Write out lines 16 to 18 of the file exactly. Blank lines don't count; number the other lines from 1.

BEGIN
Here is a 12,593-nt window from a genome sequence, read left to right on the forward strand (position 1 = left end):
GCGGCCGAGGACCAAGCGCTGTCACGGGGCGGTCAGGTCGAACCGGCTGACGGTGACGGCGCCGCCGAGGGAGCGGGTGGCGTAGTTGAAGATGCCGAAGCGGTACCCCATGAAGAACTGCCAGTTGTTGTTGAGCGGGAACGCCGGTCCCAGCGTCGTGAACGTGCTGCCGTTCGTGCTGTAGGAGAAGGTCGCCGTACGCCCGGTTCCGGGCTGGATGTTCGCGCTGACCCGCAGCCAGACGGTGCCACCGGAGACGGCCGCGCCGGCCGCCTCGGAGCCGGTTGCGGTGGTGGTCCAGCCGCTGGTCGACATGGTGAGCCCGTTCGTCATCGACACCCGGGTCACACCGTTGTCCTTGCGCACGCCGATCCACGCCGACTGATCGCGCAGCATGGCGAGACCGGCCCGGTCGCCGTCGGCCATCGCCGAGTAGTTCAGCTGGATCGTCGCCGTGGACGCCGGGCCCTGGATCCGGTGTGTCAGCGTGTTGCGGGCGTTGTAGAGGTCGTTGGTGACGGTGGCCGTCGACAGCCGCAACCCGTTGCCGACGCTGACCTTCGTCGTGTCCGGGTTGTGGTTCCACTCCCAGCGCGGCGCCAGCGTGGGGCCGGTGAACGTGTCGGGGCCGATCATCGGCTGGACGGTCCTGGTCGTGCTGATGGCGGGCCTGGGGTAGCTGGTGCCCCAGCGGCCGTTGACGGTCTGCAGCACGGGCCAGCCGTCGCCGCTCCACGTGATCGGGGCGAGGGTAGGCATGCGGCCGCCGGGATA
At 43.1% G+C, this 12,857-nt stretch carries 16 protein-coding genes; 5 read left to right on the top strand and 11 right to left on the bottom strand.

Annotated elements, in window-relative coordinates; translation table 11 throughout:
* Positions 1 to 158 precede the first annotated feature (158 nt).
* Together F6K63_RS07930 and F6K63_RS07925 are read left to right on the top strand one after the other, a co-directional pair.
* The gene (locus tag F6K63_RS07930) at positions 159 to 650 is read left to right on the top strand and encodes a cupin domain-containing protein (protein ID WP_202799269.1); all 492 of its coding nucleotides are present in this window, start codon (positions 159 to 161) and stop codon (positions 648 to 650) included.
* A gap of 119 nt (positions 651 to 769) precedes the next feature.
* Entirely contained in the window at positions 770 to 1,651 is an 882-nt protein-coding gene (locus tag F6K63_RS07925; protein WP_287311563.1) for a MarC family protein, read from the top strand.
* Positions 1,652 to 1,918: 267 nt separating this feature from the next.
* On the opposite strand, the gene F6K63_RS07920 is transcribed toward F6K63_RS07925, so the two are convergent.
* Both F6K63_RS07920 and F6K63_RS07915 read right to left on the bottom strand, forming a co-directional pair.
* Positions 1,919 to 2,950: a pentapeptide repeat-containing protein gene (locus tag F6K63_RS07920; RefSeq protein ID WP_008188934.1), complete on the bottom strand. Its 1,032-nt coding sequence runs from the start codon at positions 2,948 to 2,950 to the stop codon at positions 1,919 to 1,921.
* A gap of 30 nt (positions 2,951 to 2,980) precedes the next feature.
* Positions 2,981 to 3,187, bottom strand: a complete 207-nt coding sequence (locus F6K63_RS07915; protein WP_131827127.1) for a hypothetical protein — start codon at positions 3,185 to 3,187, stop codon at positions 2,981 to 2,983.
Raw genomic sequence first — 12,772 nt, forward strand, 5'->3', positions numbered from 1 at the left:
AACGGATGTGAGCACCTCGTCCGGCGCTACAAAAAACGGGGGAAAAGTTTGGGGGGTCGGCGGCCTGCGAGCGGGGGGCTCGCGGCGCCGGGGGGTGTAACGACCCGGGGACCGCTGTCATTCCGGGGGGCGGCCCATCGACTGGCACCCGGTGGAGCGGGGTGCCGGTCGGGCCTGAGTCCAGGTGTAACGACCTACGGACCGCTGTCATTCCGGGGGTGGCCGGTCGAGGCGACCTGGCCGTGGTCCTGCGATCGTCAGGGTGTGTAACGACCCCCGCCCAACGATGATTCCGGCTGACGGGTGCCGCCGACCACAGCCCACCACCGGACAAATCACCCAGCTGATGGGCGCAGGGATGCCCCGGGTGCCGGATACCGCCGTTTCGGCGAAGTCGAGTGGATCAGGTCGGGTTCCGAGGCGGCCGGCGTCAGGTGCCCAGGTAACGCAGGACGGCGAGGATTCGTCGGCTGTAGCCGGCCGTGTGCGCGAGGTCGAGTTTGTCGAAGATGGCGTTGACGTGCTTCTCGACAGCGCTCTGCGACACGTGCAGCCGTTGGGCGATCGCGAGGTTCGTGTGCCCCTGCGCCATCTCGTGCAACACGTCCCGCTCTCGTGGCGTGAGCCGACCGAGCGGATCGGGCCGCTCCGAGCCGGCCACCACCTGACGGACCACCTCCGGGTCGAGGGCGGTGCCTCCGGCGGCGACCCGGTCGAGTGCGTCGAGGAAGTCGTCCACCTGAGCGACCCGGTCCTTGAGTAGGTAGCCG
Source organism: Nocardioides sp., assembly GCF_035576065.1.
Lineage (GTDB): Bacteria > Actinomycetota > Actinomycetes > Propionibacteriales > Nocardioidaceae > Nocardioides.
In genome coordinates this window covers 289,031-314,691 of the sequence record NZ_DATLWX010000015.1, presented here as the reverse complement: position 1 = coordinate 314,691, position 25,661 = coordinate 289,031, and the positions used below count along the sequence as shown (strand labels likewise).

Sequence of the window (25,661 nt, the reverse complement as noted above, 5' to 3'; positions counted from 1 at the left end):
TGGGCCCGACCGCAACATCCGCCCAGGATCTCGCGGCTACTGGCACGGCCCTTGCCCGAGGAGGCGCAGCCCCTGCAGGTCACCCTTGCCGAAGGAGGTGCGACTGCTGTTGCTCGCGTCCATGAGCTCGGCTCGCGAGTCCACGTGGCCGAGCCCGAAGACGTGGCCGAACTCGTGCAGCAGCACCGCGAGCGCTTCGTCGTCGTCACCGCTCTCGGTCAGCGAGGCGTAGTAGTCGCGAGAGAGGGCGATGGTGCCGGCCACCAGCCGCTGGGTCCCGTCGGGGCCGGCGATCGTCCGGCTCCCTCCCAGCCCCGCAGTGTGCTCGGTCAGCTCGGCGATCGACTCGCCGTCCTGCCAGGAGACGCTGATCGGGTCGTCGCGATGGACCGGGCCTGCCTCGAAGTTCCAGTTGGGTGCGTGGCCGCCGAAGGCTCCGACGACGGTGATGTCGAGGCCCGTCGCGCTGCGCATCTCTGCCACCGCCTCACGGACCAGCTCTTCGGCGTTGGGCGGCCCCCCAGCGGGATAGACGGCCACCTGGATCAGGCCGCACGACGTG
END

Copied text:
Raw genomic sequence first — 12,772 nt, forward strand, 5'->3', positions numbered from 1 at the left:
AACGGATGTGAGCACCTCGTCCGGCGCTACAAAAAACGGGGGAAAAGTTTGGGGGGTCGGCGGCCTGCGAGCGGGGGGCTCGCGGCGCCGGGGGGTGTAACGACCCGGGGACCGCTGTCATTCCGGGGGGCGGCCCATCGACTGGCACCCGGTGGAGCGGGGTGCCGGTCGGGCCTGAGTCCAGGTGTAACGACCTACGGACCGCTGTCATTCCGGGGGTGGCCGGTCGAGGCGACCTGGCCGTGGTCCTGCGATCGTCAGGGTGTGTAACGACCCCCGCCCAACGATGATTCCGGCTGACGGGTGCCGCCGACCACAGCCCACCACCGGACAAATCACCCAGCTGATGGGCGCAGGGATGCCCCGGGTGCCGGATACCGCCGTTTCGGCGAAGTCGAGTGGATCAGGTCGGGTTCCGAGGCGGCCGGCGTCAGGTGCCCAGGTAACGCAGGACGGCGAGGATTCGTCGGCTGTAGCCGGCCGTGTGCGCGAGGTCGAGTTTGTCGAAGATGGCGTTGACGTGCTTCTCGACAGCGCTCTGCGACACGTGCAGCCGTTGGGCGATCGCGAGGTTCGTGTGCCCCTGCGCCATCTCGTGCAACACGTCCCGCTCTCGTGGCGTGAGCCGACCGAGCGGATCGGGCCGCTCCGAGCCGGCCACCACCTGACGGACCACCTCCGGGTCGAGGGCGGTGCCTCCGGCGGCGACCCGGTCGAGTGCGTCGAGGAAGTCGTCCACCTGAGCGACCCGGTCCTTGAGTAGGTAGCCG
Source organism: Nocardioides sp., assembly GCF_035576065.1.